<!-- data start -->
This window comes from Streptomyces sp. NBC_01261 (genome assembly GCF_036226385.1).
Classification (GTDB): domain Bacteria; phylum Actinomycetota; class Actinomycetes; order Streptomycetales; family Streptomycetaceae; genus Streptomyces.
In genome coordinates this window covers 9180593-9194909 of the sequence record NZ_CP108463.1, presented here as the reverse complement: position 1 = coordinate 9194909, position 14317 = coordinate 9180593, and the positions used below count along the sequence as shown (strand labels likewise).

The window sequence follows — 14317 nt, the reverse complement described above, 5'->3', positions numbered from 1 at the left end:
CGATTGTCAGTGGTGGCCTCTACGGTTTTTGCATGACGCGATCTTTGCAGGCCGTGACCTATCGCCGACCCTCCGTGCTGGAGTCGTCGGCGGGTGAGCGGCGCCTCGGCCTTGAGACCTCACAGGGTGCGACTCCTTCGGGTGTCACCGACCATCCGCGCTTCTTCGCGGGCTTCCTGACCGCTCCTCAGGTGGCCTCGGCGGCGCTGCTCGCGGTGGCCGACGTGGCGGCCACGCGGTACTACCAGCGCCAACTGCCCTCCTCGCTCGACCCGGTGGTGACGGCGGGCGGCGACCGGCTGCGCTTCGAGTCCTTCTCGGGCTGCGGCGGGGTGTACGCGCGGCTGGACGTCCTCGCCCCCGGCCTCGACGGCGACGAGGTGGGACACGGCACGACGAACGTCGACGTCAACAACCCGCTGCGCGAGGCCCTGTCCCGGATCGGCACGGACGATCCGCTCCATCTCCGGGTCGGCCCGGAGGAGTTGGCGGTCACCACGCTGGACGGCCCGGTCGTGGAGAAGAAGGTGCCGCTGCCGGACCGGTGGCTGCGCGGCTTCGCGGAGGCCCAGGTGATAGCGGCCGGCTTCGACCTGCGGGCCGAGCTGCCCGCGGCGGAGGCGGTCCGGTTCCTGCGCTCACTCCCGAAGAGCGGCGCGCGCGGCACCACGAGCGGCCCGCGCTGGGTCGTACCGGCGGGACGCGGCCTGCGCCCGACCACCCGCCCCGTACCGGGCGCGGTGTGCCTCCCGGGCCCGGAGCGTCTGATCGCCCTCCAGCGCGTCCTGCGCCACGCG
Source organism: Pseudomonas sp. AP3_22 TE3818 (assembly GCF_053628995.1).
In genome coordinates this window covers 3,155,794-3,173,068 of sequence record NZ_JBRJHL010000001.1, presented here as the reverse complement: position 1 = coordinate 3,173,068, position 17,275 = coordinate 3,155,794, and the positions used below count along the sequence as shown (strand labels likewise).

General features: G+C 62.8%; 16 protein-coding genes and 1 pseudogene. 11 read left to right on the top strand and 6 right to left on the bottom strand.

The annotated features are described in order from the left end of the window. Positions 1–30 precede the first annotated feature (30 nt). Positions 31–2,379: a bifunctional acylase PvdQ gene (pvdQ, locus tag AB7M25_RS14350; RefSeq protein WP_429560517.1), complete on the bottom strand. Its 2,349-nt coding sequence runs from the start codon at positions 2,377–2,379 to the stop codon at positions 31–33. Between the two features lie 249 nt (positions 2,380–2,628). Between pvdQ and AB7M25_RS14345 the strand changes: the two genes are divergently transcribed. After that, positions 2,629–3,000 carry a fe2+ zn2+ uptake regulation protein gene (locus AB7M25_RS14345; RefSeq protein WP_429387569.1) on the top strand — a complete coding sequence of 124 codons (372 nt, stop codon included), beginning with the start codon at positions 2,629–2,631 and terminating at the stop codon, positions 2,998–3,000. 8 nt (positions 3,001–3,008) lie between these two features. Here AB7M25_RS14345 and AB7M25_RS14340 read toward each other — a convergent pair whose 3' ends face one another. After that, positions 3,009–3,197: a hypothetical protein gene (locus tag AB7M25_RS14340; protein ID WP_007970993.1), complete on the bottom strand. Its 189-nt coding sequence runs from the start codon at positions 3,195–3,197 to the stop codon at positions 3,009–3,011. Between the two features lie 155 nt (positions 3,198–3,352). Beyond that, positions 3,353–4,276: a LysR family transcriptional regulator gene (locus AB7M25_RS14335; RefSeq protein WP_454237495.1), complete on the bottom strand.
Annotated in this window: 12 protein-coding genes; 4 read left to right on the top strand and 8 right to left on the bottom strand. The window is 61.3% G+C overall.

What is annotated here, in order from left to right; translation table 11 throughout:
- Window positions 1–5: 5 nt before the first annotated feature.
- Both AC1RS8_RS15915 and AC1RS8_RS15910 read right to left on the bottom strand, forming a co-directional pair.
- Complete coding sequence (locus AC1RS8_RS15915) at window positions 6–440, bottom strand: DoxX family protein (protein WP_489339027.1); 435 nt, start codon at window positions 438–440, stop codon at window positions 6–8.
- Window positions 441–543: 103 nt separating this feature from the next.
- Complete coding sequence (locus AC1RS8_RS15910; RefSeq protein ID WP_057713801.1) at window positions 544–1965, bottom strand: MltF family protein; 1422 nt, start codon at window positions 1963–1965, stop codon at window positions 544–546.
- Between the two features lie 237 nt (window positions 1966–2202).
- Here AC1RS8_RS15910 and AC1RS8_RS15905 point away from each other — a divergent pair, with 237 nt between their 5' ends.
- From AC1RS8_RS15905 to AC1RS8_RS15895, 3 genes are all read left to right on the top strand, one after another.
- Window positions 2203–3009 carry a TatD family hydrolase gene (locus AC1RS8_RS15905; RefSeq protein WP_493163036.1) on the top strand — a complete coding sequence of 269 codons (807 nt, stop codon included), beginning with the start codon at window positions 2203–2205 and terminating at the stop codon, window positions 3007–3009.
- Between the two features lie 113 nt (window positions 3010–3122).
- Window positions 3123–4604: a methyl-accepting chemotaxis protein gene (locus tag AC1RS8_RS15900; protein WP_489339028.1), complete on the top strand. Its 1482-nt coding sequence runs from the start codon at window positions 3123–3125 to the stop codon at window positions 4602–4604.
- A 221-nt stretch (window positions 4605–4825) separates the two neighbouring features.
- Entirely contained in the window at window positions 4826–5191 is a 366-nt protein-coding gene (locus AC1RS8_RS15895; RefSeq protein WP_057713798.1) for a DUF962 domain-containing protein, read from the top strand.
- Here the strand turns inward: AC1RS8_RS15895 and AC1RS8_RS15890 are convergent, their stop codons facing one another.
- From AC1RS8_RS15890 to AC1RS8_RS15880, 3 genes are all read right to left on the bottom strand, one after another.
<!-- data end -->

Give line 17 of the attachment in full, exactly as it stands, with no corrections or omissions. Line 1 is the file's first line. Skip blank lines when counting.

- Between the two features lie 237 nt (window positions 1966–2202).